Psoriatic Arthritis

Having Psoriatic Arthritis can be a very frustrating and painful condition to deal with. There are many different causes, symptoms, and treatment options available. The best thing to do is to learn more about the condition and to seek out the best possible treatment for you.


Among the symptoms of psoriatic arthritis are joint pain, stiffness, and a decrease in the range of motion of joints. Depending on the type of arthritis, symptoms may also include swollen joints, tendons and joints, and a red, hot, or puffy appearance of the skin. Typical areas affected by psoriatic arthritis are the fingers, toes, knees, back, and neck. However, it can affect other parts of the body.

Besides causing joint pain, psoriatic arthritis can also cause changes in your nails. It is common for people with this condition to have nails that become bumpy, crumbly, or pitted. Some people with psoriatic arthritis have nails that separate from the nail bed, which is known as onycholysis. Occasionally, the entire nail pulls away from the nail bed. It is also possible for a part of the nail to have a white tint.

In psoriatic arthritis, the immune system becomes overactive. The inflammatory response of the body causes swelling, heat, and pain. In the early stages of this disease, symptoms include joint pain, fatigue, and lack of energy. Symptoms tend to come and go, but with treatment, most people experience better outcomes.

The most common psoriatic arthritis symptoms are joint swelling, inflammation of the entheses, joint stiffness, and swollen joints. Some people may develop conjunctivitis in their eyes. Inflamed uveitis may also result in eye redness, blurred vision, and pain. If you experience any of these symptoms, it is important to seek medical care.

If your doctor does not know what’s causing your symptoms, he or she may prescribe an anti-inflammatory medication. Several medications are available over the counter. Others, such as methotrexate, are prescribed by a doctor.

A physical examination is helpful to diagnose psoriatic arthritis. A doctor will look at your medical history and ask questions about your symptoms. You may also need to undergo imaging tests to determine the exact nature of your joint changes.

Psoriatic arthritis can be painful and hard to manage. It can also lead to joint damage if it is not treated properly. You should seek medical attention at an early stage to reduce the extent of the damage.


psoriatic arthritis is a condition that affects the joints of the body. The symptoms can be painful and disabling. It is caused by an immune system attack on healthy tissue. It is a chronic disease, and can also lead to heart disease, immobility, and reduced quality of life.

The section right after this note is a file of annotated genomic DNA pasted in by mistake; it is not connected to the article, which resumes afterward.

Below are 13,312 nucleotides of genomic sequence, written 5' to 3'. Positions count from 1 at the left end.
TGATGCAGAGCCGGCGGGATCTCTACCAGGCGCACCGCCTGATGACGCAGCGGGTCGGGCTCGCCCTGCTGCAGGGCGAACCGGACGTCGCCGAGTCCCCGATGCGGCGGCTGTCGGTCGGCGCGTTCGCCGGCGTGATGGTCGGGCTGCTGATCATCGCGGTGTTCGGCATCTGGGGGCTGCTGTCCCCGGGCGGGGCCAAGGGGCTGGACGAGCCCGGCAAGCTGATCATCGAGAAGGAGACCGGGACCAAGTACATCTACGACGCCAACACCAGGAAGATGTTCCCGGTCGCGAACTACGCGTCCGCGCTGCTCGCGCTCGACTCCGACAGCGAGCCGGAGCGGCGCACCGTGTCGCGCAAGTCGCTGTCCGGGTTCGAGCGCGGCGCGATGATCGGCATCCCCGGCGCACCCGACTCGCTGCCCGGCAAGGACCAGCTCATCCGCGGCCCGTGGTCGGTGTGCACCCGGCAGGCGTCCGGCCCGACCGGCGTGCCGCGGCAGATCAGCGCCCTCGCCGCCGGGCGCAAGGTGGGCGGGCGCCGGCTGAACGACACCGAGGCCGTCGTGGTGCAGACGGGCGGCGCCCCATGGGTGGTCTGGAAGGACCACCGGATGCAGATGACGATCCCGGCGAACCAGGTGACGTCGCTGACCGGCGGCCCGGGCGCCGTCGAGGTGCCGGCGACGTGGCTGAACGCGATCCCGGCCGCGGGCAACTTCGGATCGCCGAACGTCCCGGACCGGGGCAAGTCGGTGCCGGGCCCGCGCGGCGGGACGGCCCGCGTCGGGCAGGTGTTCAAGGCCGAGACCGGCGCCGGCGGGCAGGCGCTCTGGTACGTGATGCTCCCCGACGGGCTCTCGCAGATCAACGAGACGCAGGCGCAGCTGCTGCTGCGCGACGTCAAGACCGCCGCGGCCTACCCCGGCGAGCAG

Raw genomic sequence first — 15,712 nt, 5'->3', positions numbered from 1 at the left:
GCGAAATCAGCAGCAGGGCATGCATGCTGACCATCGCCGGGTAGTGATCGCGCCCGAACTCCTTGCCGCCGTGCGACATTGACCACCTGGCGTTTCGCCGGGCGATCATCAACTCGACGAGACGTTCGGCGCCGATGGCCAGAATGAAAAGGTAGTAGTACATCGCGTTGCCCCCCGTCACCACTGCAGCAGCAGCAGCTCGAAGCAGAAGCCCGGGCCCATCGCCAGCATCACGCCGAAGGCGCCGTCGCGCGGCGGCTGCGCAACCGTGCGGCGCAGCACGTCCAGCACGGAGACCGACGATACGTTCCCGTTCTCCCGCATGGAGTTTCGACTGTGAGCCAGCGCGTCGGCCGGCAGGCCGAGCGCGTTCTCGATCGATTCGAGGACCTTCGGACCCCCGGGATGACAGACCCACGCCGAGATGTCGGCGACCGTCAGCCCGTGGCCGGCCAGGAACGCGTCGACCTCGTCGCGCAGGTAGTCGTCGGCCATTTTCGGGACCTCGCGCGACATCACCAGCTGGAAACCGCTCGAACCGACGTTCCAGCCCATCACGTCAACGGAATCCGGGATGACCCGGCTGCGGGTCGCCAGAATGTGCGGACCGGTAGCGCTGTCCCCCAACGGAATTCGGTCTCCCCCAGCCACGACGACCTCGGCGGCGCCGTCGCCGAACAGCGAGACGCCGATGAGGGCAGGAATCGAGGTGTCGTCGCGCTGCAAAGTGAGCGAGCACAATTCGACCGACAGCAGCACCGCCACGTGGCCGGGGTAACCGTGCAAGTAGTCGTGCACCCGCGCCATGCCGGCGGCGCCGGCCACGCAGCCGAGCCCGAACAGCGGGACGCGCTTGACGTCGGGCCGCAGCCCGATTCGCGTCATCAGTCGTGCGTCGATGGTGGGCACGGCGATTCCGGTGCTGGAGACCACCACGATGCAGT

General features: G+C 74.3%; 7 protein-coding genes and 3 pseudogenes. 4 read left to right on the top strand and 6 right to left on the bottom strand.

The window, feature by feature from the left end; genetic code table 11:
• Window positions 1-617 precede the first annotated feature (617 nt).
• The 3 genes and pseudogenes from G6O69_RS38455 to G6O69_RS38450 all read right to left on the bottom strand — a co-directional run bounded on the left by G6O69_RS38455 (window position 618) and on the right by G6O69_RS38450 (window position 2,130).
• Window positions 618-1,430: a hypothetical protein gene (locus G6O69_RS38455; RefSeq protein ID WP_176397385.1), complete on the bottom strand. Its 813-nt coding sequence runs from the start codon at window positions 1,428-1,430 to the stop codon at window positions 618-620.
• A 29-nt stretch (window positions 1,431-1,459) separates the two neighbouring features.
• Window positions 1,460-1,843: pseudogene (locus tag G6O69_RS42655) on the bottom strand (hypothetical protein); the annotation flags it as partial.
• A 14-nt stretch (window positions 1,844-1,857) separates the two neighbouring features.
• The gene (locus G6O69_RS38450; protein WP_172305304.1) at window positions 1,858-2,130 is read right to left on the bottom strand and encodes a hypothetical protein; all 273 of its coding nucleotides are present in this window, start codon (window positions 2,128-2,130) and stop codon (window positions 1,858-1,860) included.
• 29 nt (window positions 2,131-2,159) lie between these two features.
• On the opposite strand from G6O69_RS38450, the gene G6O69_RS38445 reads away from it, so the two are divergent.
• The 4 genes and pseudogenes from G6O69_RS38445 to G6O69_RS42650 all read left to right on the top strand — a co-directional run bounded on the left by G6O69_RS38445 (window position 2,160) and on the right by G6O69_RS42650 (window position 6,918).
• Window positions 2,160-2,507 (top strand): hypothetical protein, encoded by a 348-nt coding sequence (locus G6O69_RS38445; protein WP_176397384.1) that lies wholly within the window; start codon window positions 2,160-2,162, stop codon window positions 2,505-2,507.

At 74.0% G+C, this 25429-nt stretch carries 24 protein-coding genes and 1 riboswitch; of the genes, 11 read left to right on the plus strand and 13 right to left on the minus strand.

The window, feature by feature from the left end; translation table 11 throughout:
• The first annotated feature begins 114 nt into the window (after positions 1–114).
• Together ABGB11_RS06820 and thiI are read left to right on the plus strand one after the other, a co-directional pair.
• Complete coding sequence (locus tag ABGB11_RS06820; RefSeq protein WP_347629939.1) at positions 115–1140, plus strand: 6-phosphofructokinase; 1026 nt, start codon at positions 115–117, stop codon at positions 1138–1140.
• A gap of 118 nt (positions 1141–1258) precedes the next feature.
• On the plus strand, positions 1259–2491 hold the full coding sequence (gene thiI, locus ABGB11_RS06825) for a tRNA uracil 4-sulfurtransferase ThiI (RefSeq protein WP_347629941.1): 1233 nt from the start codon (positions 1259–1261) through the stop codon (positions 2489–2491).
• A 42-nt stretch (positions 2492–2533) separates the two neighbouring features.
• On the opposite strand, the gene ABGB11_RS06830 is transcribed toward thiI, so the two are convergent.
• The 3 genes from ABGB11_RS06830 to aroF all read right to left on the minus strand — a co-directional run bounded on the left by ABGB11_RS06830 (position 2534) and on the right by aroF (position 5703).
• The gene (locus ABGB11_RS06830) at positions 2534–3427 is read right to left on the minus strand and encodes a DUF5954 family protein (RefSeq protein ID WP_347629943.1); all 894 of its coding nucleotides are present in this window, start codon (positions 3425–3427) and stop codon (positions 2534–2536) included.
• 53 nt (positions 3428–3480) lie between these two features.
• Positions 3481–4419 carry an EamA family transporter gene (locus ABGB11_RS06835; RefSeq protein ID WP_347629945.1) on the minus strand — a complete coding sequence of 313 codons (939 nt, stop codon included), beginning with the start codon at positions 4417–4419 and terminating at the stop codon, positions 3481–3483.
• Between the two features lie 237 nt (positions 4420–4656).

Although there is no known cause of psoriatic arthritis, there are risk factors that increase the likelihood of developing the condition. Among these are genetics and infections. In addition, men and women are equally susceptible to developing psoriatic arthritis.

The main symptoms of psoriatic arthritis include swelling, pain, and stiffness of the joints. It can also affect the hands, feet, toes, and ankles. It may also cause nails to split or separate.

Depending on the severity of psoriatic arthritis, there may be medications to help reduce the symptoms. These include anti-inflammatory drugs, immunosuppressants, and biologics. These drugs work by blocking the body’s inflammatory response to infection. However, they can also suppress the bone marrow. Changing medication regimens over time can be necessary to avoid these effects.

Some of the more common medications used to treat psoriatic arthritis include sulfasalazine, leflunomide, and methotrexate. These medications are administered orally, or as injections into the muscle. A rheumatologist can decide if these medications are right for you.

Some people with psoriatic arthritis have problems with their nail beds. This can be a symptom of psoriasis, and a rheumatologist can confirm a diagnosis by examining the nail bed.

Some of the more severe forms of psoriatic arthritis can lead to joint damage, and this is something that can be prevented by early diagnosis. Imaging tests such as X-rays and ultrasounds can also be used to detect changes in the joints and bones. If the joints are severely damaged, surgery may be needed to correct the problem.

Psoriatic arthritis is not contagious, and there is no known cure for the condition. It can be controlled with medications and by avoiding triggering conditions. The goal is to reduce pain and achieve remission.

People who have psoriatic arthritis should consult their rheumatologist or dermatologist. The severity of the disease and the age of the patient will determine the treatment plan.

Treatment options